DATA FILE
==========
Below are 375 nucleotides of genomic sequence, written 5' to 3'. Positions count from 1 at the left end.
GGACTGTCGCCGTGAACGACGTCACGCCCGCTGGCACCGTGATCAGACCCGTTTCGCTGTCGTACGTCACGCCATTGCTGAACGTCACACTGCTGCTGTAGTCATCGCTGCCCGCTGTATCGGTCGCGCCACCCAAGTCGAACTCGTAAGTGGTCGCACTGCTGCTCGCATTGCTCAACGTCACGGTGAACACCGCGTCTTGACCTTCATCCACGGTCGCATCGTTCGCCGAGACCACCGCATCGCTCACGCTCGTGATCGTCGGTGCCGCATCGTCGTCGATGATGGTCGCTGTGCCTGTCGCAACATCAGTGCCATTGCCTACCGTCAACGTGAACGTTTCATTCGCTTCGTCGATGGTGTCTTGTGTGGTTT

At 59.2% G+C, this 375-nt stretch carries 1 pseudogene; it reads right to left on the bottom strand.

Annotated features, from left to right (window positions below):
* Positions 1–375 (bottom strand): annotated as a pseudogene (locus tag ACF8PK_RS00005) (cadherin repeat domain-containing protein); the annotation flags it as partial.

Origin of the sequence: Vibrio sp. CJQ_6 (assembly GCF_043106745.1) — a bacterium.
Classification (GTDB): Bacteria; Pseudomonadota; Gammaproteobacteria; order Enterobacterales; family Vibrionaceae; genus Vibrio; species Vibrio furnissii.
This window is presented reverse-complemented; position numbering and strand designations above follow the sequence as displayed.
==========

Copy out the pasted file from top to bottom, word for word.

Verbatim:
Below are 375 nucleotides of genomic sequence, written 5' to 3'. Positions count from 1 at the left end.
GGACTGTCGCCGTGAACGACGTCACGCCCGCTGGCACCGTGATCAGACCCGTTTCGCTGTCGTACGTCACGCCATTGCTGAACGTCACACTGCTGCTGTAGTCATCGCTGCCCGCTGTATCGGTCGCGCCACCCAAGTCGAACTCGTAAGTGGTCGCACTGCTGCTCGCATTGCTCAACGTCACGGTGAACACCGCGTCTTGACCTTCATCCACGGTCGCATCGTTCGCCGAGACCACCGCATCGCTCACGCTCGTGATCGTCGGTGCCGCATCGTCGTCGATGATGGTCGCTGTGCCTGTCGCAACATCAGTGCCATTGCCTACCGTCAACGTGAACGTTTCATTCGCTTCGTCGATGGTGTCTTGTGTGGTTT

At 59.2% G+C, this 375-nt stretch carries 1 pseudogene; it reads right to left on the bottom strand.

Annotated features, from left to right (window positions below):
* Positions 1–375 (bottom strand): annotated as a pseudogene (locus tag ACF8PK_RS00005) (cadherin repeat domain-containing protein); the annotation flags it as partial.

Origin of the sequence: Vibrio sp. CJQ_6 (assembly GCF_043106745.1) — a bacterium.
Classification (GTDB): Bacteria; Pseudomonadota; Gammaproteobacteria; order Enterobacterales; family Vibrionaceae; genus Vibrio; species Vibrio furnissii.
This window is presented reverse-complemented; position numbering and strand designations above follow the sequence as displayed.